Shared ownership represents an excellent way of getting onto the property ladder. 

If you’re first-time buyers unable to borrow enough or cannot afford to purchase a home outright on the property market, it’s potentially a good solution.

Here, we look at shared ownership pros and cons to help you understand whether it’s right for you.

In this article you’ll find:

Shared ownership explained: what is shared ownership property?

Essentially, shared homeownership means that you have a part rent part buy arrangement for your property and own a certain percentage of the property.

Government schemes like Help to Buy enable buyers meeting certain eligibility criteria who want to get on the housing ladder to obtain a mortgage. 

With this, they can purchase a stake of usually 25-75% in their chosen property while also paying rent to a private developer or housing association for the remaining share. 

The housing association will charge the rent paid on that remaining share at a reduced rate.

Usually, the properties will be leasehold. This means you’ll be required to not only pay your rent and mortgage costs but to contribute to any large-scale maintenance works and pay a service charge every month too.

When you own a shared ownership property, you can benefit from “staircasing,” i.e., increasing the amount of share you have in your home by buying shares in increments of 10% – meaning you will own more of the property. 

This reduces the amount of rent you pay as your mortgage will increase.

Both private developers and housing associations provide shared ownership schemes with the restrictions, costs and details varying between providers.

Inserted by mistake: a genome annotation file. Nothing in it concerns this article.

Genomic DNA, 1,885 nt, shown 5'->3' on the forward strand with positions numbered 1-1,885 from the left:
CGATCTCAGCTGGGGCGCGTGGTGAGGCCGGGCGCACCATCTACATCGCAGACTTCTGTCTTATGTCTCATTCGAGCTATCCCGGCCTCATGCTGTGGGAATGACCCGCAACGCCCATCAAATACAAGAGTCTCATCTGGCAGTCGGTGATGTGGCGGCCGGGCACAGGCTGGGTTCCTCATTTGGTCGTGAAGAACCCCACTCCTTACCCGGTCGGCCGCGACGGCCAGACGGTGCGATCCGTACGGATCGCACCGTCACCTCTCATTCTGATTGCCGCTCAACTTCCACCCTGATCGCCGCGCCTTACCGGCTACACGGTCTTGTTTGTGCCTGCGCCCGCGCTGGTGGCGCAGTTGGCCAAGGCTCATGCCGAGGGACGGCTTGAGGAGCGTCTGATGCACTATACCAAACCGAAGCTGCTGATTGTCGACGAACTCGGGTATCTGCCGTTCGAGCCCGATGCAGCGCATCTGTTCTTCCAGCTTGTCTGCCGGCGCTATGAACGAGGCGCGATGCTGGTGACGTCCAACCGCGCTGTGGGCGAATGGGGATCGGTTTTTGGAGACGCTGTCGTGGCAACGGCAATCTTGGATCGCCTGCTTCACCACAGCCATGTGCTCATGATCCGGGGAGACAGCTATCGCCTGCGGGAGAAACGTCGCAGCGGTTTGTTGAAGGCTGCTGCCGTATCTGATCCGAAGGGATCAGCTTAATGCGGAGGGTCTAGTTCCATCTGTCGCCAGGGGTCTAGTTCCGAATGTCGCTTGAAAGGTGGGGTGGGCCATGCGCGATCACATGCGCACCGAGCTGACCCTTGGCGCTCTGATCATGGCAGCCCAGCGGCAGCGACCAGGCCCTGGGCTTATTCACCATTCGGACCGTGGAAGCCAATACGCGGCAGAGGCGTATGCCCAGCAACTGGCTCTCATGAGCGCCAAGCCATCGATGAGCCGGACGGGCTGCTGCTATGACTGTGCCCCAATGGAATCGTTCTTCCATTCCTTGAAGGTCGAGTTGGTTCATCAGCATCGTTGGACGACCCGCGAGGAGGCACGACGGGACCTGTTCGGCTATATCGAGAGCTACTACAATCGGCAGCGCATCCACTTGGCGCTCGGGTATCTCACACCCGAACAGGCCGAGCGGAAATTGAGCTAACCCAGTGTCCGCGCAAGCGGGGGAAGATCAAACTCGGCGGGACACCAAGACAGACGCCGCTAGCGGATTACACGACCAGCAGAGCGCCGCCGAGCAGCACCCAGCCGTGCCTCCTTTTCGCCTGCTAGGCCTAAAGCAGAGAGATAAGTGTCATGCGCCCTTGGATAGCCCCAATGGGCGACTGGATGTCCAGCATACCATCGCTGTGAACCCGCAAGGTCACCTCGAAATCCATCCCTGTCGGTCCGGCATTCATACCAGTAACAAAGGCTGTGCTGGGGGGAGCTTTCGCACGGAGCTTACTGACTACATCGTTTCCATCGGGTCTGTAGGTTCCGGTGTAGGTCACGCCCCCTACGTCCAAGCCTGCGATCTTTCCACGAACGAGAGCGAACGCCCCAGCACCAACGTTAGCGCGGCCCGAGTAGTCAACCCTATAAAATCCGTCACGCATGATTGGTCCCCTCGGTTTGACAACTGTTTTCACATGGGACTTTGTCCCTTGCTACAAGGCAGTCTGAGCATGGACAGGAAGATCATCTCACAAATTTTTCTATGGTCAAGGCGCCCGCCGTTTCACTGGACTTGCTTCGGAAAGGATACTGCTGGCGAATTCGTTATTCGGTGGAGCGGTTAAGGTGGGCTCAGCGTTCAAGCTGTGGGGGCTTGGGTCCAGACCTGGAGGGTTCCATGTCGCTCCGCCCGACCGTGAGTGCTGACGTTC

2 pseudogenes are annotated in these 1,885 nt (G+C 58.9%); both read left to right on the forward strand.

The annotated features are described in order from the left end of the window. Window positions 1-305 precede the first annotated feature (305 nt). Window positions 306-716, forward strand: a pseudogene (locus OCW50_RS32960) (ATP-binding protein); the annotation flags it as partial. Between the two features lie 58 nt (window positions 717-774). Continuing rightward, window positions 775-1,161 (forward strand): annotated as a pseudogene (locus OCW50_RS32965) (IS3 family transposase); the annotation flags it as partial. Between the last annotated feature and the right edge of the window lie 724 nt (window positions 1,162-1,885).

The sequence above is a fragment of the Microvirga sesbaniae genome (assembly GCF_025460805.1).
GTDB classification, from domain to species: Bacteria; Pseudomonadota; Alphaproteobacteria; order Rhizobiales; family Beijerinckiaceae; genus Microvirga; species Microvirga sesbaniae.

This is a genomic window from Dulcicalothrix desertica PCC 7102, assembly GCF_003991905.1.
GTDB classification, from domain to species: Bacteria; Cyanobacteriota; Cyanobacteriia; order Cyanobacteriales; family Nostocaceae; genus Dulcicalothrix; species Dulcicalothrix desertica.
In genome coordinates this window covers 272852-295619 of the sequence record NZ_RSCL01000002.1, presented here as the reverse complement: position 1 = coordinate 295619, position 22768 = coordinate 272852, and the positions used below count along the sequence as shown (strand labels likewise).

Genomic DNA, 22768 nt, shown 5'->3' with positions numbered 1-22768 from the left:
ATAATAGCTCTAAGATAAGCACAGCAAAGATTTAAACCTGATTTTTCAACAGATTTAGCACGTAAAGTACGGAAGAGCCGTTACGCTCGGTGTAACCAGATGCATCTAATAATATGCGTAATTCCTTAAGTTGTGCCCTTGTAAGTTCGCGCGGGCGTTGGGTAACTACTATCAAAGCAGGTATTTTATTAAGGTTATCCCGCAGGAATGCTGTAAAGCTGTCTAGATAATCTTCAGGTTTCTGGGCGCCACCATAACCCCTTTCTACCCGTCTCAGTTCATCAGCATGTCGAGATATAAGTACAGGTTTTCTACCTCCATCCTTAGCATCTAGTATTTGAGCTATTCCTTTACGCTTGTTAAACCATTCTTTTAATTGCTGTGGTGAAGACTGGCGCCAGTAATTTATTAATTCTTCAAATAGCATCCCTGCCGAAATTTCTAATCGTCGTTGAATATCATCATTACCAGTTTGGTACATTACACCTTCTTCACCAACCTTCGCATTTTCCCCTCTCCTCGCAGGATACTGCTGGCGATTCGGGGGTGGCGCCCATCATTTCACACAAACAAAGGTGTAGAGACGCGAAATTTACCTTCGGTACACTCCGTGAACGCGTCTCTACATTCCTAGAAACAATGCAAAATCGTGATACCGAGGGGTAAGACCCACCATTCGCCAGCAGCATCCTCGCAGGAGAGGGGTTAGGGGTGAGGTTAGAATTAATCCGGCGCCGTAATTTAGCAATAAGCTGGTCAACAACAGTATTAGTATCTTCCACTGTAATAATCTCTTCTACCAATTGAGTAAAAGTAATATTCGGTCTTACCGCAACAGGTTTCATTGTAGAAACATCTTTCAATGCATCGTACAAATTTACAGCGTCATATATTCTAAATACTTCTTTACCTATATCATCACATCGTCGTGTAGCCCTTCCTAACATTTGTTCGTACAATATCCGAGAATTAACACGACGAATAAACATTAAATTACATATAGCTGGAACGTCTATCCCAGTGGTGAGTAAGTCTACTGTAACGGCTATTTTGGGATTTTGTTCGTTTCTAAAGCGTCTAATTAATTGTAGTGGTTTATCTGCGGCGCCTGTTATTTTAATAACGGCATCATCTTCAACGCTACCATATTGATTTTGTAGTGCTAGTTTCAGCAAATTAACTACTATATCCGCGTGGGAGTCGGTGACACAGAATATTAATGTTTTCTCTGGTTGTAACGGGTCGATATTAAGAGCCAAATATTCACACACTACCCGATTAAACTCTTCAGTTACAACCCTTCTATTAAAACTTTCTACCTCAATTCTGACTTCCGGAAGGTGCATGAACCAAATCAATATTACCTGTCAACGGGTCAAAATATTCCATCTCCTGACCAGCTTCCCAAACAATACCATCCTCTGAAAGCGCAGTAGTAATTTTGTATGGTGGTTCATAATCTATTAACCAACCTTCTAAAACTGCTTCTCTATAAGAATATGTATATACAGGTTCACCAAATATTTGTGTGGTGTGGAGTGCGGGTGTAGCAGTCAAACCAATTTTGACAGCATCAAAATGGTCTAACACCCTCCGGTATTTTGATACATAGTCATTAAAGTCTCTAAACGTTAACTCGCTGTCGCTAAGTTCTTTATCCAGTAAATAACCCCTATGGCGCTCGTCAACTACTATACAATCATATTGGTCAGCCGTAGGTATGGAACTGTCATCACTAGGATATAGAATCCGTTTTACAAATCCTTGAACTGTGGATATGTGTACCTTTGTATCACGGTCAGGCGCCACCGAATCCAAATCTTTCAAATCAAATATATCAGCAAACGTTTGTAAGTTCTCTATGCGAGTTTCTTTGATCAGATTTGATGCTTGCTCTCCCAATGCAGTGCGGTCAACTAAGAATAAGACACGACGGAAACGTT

Therefore, you need to do your research well into each one’s individual merits and always make sure you’ve read your lease’s small print carefully.

Currently, the government is undergoing consultations about taking a more standard approach to shared ownership. 

Some changes could be on the way regarding these schemes administration.

Is shared ownership a good idea?

If you are a first-time buyer looking to get on the property ladder, buy a share of the property, or someone who cannot get a large enough mortgage to purchase a new home on the open market – then this should be something you consider. 

If you can buy a property that falls under the ownership scheme, you can purchase a certain percentage that suits your budget with shares starting from 25%. 

The rest is then topped up as you also pay rent. 

For example, – you could have a 30% shared ownership property, and the remaining 70% is rent.

It goes without saying that this ownership scheme is the same as having a mortgage on any other property, so it’s important to make all your repayments on your mortgage on time to avoid losing the property.

Is it difficult to sell shared ownership properties?

When it comes to selling, it can depend on anything that can make selling any property a challenge.

It depends on the property’s value – what buyers will it attract or what their budget is. 

People who can afford to buy this type of property need to pass certain criteria within the housing association application. 

Market value can also change frequently depending on the area the property is in and where you’re trying to sell.

Certain mortgage lenders don’t always offer mortgages for the shared ownership scheme, but there is still a large panel of lenders who do.

So your potential new buyers shouldn’t have any issues when applying for a shared ownership mortgage. 

What is the eligibility criteria for a shared ownership property?